I used to confuse house with home. I think I have it straight now, because leaving this one will be as easy as closing the door. Leaving my gardens, that’s another story. But this house, it was never love.
Much of my creative self over the years and the past ten houses has been spent arranging rooms in my home, choosing colors, sewing decadent fabric into bed and window coverings with my own two hands, selecting rugs, and toting home from foreign places things that spark memories of adventures that I can carefully place in my home so I move from memory to memory throughout my days. Making a home is an art.
I used to believe that if I worked to earn money I would be an interior designer. I’d have fun spending someone else’s money for a change on making a home. (Craig is saying “Amen!”) The concepts of design are universal and I get it. It’s like a bowl of white paint where I add the personal flair of individual creative energy and ideas, pigments if you will, and then it’s transformed into something entirely original and colorful. Design ideas pop out of my head like gumballs from a machine. It’s my kind of fun. But I have five children and a ministry for orphans in Uganda, so I don’t work for money. Sorry Craig.
I do not redecorate every time we move. I have neutral furniture; interesting rugs and eclectic style that make it all come together. All of my furniture coordinates so I can mix it and match it anyway I need to suit the space. It’s fun and challenging to rethink the same things into new arrangements.
Space. That’s a topic I am eager to share my feelings about. In this house we have too much of it. I purposely have not talked about this specific house in my blog because it’s so big it’s embarrassing. But now that we are going to sell it, I feel released to be honest about what it is like to live here. We regretted buying it soon after moving into it. It’s 7400 square feet. I know even a family as big as ours doesn’t need that much space. What were we thinking?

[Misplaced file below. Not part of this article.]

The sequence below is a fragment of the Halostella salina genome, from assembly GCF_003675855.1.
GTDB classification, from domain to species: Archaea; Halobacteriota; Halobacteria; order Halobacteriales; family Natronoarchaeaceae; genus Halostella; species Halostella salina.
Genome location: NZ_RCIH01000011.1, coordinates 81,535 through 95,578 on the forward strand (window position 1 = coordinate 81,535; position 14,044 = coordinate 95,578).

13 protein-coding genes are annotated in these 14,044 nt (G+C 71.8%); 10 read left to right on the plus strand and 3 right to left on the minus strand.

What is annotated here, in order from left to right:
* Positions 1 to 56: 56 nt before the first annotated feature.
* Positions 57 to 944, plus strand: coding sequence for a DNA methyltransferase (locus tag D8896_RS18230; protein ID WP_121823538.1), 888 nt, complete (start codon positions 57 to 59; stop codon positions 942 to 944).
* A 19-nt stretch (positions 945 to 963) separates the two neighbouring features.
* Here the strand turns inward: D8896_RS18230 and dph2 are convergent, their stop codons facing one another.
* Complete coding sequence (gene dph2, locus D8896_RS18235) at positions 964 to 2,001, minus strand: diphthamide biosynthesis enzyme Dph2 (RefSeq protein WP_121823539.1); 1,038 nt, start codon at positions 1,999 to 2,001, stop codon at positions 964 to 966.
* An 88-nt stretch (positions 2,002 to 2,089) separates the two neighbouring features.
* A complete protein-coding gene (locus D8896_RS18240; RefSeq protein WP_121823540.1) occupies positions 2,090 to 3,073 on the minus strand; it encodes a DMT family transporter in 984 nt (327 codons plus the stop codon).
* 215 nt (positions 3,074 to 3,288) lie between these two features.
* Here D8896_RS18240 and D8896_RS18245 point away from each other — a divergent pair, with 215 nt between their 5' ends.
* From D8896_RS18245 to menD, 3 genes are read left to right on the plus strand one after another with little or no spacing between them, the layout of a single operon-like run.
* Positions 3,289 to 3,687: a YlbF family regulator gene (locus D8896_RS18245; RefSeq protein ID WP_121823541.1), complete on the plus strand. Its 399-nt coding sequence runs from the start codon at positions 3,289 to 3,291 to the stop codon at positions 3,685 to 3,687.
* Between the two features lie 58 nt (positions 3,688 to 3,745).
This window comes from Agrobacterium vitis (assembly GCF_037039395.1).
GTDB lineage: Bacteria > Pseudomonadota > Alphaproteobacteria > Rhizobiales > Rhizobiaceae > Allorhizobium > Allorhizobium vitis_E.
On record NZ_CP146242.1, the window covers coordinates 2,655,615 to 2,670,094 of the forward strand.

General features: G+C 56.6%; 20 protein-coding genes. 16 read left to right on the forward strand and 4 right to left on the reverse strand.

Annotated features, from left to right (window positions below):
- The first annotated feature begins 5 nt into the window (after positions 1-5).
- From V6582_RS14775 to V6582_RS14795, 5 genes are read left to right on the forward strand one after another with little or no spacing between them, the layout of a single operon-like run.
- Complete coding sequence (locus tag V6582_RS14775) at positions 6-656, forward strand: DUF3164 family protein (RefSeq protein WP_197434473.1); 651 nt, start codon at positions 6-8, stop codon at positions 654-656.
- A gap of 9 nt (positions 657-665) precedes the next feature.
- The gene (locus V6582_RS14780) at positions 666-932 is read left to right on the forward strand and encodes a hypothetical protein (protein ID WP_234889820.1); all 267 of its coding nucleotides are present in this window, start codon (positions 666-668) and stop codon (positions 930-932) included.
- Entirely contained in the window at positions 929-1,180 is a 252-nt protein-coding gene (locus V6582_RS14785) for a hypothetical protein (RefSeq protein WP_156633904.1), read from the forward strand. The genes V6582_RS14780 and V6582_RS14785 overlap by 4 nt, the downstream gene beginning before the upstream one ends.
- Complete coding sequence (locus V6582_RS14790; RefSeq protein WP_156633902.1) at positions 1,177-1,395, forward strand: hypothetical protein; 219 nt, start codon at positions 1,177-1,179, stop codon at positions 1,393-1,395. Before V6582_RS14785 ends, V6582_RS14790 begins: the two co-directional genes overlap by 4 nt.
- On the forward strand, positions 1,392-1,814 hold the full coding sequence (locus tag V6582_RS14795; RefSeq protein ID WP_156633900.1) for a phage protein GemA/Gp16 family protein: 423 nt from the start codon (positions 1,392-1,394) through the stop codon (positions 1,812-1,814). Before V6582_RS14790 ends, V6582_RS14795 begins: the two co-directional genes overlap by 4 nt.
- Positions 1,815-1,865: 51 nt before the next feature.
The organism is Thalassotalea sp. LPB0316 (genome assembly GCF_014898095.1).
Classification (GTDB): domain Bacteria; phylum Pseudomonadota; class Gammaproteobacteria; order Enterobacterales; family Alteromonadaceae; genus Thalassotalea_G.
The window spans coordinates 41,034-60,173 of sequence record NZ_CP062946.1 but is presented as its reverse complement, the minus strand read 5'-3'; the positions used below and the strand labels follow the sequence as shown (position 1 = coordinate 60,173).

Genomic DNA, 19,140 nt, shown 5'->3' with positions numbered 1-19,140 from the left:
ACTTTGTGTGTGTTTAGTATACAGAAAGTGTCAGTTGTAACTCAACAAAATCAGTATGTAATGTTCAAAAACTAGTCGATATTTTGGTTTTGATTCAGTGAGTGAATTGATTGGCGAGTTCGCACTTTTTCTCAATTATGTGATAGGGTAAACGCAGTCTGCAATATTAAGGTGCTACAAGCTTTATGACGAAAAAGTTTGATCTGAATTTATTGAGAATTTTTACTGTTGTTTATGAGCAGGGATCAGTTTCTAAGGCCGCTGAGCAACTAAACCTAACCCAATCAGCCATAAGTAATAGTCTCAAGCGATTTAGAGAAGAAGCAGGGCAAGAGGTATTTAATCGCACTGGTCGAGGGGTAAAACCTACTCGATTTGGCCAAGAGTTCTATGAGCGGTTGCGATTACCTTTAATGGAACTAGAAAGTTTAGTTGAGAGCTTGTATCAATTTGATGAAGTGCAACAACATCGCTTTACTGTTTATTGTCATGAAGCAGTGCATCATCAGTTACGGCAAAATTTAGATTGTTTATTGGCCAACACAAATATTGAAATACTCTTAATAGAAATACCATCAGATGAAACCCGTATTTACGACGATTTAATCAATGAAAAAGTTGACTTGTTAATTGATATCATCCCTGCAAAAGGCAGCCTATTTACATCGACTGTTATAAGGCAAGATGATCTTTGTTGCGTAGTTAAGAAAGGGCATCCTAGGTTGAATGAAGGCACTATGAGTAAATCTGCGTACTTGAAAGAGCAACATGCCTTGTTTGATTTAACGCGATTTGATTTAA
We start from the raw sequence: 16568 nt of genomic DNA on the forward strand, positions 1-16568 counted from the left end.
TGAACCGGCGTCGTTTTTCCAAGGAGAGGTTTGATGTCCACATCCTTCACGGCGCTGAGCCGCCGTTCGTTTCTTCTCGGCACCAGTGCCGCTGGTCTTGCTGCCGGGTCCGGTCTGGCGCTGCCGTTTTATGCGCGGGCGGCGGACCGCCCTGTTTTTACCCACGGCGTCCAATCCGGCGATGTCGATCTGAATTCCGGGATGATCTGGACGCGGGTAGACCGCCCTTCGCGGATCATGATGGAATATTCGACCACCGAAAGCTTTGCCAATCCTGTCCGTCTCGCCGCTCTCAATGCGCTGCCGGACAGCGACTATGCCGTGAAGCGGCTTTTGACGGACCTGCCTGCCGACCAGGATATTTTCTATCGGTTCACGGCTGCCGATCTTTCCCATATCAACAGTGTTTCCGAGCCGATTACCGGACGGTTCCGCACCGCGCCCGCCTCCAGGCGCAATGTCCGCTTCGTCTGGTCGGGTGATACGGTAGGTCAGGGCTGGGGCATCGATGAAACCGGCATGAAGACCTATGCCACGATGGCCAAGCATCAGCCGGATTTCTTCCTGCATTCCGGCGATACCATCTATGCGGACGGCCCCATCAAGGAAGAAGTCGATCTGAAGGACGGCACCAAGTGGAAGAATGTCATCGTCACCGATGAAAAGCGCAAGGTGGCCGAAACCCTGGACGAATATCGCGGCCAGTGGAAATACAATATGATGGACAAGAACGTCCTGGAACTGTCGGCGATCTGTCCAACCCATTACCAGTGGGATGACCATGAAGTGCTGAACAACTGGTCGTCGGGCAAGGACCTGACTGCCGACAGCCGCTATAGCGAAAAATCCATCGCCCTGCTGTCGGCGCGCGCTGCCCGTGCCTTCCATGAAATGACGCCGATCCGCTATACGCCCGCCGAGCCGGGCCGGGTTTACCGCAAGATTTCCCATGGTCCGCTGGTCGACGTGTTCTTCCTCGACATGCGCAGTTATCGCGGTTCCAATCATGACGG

When we bought it we felt like it solved some urgent problems at that time in our life. We had to move in between semesters at Christmas. We couldn’t put the boys into school unless we had an address. We couldn’t move them after the term began because it would be impossible for them. It was a significant and painful time pinch. We also felt it was necessary to be set up with an in-law suite for just in case issues that were brewing. Having that extra wing on the house was our way of being prepared for future ability to be helpful. It turned out to be Kira’s first bedroom! This house was just being finished when we looked at it. It would be available for move in right when we needed to be here for the boys to start school. We bought it, even though it never really spoke to us or felt like it matched who we are. It is pretty, but after a while, it’s just becomes background and it’s another house, but one that takes too much time to manage. Precious time I could be spending on more worthwhile projects and people.
Something happens when someone walks into my home to meet me for the first time and they take in our house. I am immediately misunderstood because home is meant to match who you are. I am not the mistress of a mansion. I am a slave to it, and I can’t wait to be free.
When we buy our next house we are going to cut a couple thousand square feet off, enjoy downsizing to a space that is more manageable and comfortable and less ostentatious. We have learned the hard way that more is not better. We also learned just because you can buy it doesn’t mean you should. Our goal is to be completely debt free in a few years and live more simply in a space that matches who we really are. I feel this great gush of relief.
So many times people have looked at our house and said, “Oh, that’s my dream to have a home like that.” I always want to say, find a new dream because it’s just a house. Surrounding who I am with something like this doesn’t change who I am. I don’t become someone better, prettier, more important or powerful because my house is huge. I become someone better when I spend myself helping others, loving people, and pursuing peace and joy. There’s nothing joyful about excess. But that’s just me and if it does make others happy, they should come buy this place.